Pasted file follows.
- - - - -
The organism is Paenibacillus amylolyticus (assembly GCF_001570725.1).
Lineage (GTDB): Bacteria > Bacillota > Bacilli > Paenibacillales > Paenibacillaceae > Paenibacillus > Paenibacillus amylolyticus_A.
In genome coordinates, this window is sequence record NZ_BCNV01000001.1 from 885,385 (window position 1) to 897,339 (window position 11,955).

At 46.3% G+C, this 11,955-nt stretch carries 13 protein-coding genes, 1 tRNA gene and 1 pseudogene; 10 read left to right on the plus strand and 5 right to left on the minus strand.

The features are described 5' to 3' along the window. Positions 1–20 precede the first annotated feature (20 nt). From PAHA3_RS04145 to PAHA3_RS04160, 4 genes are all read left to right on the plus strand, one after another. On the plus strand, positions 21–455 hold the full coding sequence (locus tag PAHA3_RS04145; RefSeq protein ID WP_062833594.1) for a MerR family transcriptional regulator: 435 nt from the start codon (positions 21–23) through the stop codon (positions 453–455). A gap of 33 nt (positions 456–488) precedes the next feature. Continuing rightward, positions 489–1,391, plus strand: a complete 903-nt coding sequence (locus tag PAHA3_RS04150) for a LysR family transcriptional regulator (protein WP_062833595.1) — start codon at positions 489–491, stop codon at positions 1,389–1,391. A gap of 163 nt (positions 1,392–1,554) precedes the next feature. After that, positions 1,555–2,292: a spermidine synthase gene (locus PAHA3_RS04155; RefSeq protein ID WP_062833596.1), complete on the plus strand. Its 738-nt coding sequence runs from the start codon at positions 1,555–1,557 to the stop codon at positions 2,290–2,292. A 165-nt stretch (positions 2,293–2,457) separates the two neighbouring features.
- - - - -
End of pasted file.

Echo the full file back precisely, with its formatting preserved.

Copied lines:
The organism is Paenibacillus amylolyticus (assembly GCF_001570725.1).
Lineage (GTDB): Bacteria > Bacillota > Bacilli > Paenibacillales > Paenibacillaceae > Paenibacillus > Paenibacillus amylolyticus_A.
In genome coordinates, this window is sequence record NZ_BCNV01000001.1 from 885,385 (window position 1) to 897,339 (window position 11,955).

At 46.3% G+C, this 11,955-nt stretch carries 13 protein-coding genes, 1 tRNA gene and 1 pseudogene; 10 read left to right on the plus strand and 5 right to left on the minus strand.

The features are described 5' to 3' along the window. Positions 1–20 precede the first annotated feature (20 nt). From PAHA3_RS04145 to PAHA3_RS04160, 4 genes are all read left to right on the plus strand, one after another. On the plus strand, positions 21–455 hold the full coding sequence (locus tag PAHA3_RS04145; RefSeq protein ID WP_062833594.1) for a MerR family transcriptional regulator: 435 nt from the start codon (positions 21–23) through the stop codon (positions 453–455). A gap of 33 nt (positions 456–488) precedes the next feature. Continuing rightward, positions 489–1,391, plus strand: a complete 903-nt coding sequence (locus tag PAHA3_RS04150) for a LysR family transcriptional regulator (protein WP_062833595.1) — start codon at positions 489–491, stop codon at positions 1,389–1,391. A gap of 163 nt (positions 1,392–1,554) precedes the next feature. After that, positions 1,555–2,292: a spermidine synthase gene (locus PAHA3_RS04155; RefSeq protein ID WP_062833596.1), complete on the plus strand. Its 738-nt coding sequence runs from the start codon at positions 1,555–1,557 to the stop codon at positions 2,290–2,292. A 165-nt stretch (positions 2,293–2,457) separates the two neighbouring features.